Assessment is necessary to ensure we pinpoint the needs of our clients.
For me, it's great to hear the family's voice go from draining to joy and peace. That happens when they know their loved ones are cared for, even if they are miles away.
Amanda: Caregiving is hard, and that's all the more reason for caregivers to have some respite.
We must achieve that balance and keep our mental health and sanity in check.
Just like in airplanes, when things get rough, you need to put on your oxygen mask on yourself first before putting it on another person.
Caring for the other person won't be easy if you don't care for yourself.
It's not easy, especially if you have a life to live. You've got your job and your family to take care of.
No one prepares you to be a caregiver. It's a hard job. But remember, there's no shame in asking for help.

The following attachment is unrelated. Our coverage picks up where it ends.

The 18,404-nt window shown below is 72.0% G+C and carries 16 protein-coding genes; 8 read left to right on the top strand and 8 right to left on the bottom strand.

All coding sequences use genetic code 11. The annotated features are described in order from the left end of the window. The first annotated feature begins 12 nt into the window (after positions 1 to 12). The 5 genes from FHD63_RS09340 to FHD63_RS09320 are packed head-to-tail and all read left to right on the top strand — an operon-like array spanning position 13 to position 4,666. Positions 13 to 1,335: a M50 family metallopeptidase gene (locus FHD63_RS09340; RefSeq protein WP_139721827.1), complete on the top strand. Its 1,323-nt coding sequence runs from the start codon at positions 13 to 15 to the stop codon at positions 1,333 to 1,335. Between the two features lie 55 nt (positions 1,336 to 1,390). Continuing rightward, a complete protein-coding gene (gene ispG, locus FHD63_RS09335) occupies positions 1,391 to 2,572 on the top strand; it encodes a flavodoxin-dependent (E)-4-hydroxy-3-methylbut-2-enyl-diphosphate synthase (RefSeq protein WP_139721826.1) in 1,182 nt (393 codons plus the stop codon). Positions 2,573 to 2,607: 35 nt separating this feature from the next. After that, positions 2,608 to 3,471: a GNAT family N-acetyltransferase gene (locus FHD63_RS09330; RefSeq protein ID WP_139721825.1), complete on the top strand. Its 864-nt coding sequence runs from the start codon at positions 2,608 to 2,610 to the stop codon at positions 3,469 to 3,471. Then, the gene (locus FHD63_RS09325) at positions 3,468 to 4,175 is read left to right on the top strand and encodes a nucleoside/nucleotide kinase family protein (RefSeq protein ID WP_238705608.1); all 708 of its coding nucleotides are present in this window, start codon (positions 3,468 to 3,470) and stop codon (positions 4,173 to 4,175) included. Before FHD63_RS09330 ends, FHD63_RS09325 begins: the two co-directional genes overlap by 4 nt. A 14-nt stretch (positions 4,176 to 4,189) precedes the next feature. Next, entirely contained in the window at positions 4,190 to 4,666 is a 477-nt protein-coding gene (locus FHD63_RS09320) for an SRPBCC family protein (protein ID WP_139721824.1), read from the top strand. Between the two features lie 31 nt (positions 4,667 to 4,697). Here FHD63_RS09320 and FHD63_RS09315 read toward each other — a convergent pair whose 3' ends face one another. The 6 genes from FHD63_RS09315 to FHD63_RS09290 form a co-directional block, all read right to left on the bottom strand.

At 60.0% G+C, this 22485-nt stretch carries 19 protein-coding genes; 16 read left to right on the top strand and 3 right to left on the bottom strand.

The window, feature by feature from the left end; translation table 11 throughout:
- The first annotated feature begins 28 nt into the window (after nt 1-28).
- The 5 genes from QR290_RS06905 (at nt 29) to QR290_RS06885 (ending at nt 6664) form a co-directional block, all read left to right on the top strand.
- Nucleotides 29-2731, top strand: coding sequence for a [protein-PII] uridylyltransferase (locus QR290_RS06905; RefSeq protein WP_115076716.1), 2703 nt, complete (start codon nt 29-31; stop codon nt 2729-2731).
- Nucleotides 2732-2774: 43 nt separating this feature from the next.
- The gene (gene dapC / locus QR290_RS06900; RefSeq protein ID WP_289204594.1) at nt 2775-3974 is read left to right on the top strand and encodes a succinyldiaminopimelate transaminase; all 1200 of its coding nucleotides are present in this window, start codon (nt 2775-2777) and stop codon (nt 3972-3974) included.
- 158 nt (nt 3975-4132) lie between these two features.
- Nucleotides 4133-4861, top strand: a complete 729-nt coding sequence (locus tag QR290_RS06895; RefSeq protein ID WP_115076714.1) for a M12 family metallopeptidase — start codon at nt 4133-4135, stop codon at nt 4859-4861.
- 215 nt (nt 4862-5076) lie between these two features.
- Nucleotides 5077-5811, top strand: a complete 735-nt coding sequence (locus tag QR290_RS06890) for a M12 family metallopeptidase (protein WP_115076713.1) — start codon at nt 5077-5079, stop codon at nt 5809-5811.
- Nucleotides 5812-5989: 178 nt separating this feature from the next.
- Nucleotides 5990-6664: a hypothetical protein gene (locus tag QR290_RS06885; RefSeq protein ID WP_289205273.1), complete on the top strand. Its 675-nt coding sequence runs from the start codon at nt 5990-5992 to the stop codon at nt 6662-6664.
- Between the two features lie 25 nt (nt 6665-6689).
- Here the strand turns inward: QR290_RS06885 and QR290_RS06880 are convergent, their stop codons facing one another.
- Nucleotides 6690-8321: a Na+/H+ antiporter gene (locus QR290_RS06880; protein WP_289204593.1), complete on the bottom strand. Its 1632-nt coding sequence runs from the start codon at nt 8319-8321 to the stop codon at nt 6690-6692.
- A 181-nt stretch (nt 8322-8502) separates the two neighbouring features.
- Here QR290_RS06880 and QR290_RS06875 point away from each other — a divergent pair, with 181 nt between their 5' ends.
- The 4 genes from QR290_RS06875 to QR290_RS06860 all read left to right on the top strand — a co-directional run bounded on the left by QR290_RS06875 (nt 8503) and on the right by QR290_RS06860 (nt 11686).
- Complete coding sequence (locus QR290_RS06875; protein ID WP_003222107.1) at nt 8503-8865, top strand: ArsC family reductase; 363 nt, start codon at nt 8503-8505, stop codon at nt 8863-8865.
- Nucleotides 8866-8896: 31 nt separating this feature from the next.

Read more about respite care providers here.
Amanda Jackson-Swinburne brings an extensive clinical background and healthcare experience into her role of home care liaison for TheKey (formerly Home Care Assistance), a longtime national provider of quality in-home care.
She is also a certified aging-in-place specialist and was previously a program manager of multiple assisted living facilities before transitioning into her role as home care liaison.
With extensive experience in skilled nursing, outpatient care, and independent/assisted living, she is highly skilled in providing seniors with the highest level of care.
As an occupational therapist, she is passionate about helping people of all ages participate in activities they need and want to do.
By utilizing everyday activities as therapeutic tools, she aims to increase clients' quality of life and enable them to become more independent with daily living.
Amanda has a Bachelor's degree in Psychology from Georgia College and a Master's in Health Science/Occupational Therapy from the Medical College of Georgia.
She is also a certified Aging Place Specialist with expertise in Physical Agent Modalities and LSVT BIG for Parkinson's.
Connect with Amanda on LinkedIn here.
That's all for today.
Take care, keep mom safe at home and have a great day!